Special to the Tribune/Advisor
With the number and intensity of the wildfires in 2017 there will be an impact on the allowable annual cut (AAC) but the question is how much of an impact and when will it come.
The most immediate impact of the wildfires will be the need to harvest the dead and damaged wildfire trees.
This comes at a time when the harvesting of beetle killed pine (especially west of the Fraser River) and the ongoing harvest of fir bark beetle trees is still ongoing.
The challenge for the government and licensees will be to harvest as much of dead/damaged material as possible before they move back to the green timber which will be in shorter supply forcing a reduced allowable annual cut (AAC).
The only way to determine an accurate AAC is to have a new determination based on a re-inventory of the Crown forest land and in particular the timber harvest land base.
Timber re-inventories are expensive and take time so it would make sense to conduct a new inventory once the salvage of the dead timber is no longer viable.
This new information would be used by the chief forester to work with the respective government staff and stake holders to determine a new AAC.
The last determination for the Williams lake TSA was done in 2015 when the chief forester set the AAC at three million cubic meters for 10 years after which it was to be reduced to 1.5 million cubic meters for a mid-term period from 11 to 60 years.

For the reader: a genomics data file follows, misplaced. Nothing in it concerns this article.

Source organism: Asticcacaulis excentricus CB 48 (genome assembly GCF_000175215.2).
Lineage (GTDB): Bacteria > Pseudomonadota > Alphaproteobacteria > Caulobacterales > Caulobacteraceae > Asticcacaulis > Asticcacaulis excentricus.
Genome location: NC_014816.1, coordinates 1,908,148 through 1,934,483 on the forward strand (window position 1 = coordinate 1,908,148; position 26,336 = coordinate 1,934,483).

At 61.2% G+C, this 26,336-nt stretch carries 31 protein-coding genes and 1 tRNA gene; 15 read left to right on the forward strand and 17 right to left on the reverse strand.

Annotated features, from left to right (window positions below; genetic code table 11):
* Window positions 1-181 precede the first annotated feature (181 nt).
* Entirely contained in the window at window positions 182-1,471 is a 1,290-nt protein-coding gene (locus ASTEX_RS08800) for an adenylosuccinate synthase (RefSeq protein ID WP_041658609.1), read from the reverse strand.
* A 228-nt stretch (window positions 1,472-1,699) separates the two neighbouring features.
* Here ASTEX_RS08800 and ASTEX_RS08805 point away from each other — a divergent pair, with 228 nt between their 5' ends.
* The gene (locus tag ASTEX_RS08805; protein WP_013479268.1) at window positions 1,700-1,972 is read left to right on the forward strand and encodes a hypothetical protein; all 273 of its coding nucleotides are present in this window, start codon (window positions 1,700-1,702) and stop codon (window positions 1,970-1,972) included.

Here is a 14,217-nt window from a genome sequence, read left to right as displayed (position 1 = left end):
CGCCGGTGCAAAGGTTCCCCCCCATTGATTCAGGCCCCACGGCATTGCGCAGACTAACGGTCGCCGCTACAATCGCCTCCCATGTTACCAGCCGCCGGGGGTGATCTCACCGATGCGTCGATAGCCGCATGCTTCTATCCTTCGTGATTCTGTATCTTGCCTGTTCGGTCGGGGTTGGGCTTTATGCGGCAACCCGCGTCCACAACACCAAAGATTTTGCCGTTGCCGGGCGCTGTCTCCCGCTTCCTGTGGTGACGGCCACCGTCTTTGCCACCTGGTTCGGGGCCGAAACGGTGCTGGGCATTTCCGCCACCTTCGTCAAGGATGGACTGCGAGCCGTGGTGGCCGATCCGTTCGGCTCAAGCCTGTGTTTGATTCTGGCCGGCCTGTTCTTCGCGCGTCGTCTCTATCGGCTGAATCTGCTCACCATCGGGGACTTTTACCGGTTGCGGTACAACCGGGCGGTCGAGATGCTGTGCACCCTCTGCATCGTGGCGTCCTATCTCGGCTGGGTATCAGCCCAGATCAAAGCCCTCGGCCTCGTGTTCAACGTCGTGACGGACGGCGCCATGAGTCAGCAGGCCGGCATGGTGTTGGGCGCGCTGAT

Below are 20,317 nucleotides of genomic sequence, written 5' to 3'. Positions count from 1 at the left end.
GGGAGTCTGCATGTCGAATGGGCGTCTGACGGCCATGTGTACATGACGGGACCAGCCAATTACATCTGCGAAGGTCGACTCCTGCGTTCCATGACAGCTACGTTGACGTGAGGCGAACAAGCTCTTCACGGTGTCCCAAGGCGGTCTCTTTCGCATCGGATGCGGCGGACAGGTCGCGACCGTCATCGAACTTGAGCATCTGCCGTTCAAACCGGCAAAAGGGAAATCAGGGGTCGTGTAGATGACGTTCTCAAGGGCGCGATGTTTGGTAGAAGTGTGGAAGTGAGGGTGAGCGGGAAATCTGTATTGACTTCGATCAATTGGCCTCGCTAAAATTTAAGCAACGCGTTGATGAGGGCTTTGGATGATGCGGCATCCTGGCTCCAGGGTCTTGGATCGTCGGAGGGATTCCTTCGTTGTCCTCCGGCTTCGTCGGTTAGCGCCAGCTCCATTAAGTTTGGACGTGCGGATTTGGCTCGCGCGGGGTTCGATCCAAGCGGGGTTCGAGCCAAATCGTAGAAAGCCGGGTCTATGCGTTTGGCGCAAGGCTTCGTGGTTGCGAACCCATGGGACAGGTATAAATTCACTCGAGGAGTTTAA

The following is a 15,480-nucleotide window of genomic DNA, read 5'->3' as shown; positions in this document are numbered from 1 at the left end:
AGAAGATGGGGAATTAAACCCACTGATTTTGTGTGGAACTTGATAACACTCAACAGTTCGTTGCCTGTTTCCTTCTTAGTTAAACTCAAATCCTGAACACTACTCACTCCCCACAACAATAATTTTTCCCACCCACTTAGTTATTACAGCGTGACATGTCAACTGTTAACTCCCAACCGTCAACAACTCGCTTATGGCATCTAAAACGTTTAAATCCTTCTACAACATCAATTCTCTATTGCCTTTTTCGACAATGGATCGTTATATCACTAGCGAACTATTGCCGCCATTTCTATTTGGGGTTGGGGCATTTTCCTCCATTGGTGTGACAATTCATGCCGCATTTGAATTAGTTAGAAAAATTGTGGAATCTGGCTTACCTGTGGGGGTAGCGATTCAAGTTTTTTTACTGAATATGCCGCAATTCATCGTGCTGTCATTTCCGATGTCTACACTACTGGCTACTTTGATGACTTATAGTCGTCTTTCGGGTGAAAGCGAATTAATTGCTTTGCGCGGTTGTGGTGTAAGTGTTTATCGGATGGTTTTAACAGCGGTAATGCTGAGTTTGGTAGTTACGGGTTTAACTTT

There was also the additional requirement that half of the cut was to come from the dead pine west of the Fraser River. A reduced AAC could come as early as 2020 if the dead pine component was not harvested.
The next few years will be critical to see if the fire killed timber, beetle killed pine and fir bark beetle along with some green wood can maintain the three million m3 AAC until 2020.
The additional assumption is that the harvested wood can still be marketed.
Unfortunately the NAFTA and soft wood lumber negotiations are still ongoing with the Americans and is complicated by the storms in the southern USA which will likely create a larger market for lumber due to the damage to the houses and business.
The Americans are also experiencing wild fires in some states and could work in favour of the Canadian producers. A recent CBC radio program indicated that the duties and penalties imposed by the Americans has not to date caused as much disruption as first anticipated.
My assumption is that the smaller lumber producers will likely be the hardest hit especially from the retroactive penalties.
According to the 2014 Williams Lake Timber Supply Area(TSA) discussion paper about 56 per cent of the 3.2 million hectares of crown forest land is part of the timber harvesting land base (THLB) which means that 44 per cent is excluded from harvest with the largest of the 15 exclusions being old growth management areas, Caribou no harvest, low productivity sites and parks.
Theoretically, only burns on the THLB will have an impact on the AAC but if there were significant losses in some of the critical old growth management areas or caribou no harvest, the chief forester may decide to take some land from the timber harvest land base which would have a significant impact on the AAC.
Jim Hilton is a professional agrologist and forester who has lived and worked in the the Cariboo Chilcotin for the past 40 years. Now retired, Hilton still volunteers his skills with local community forests organizations.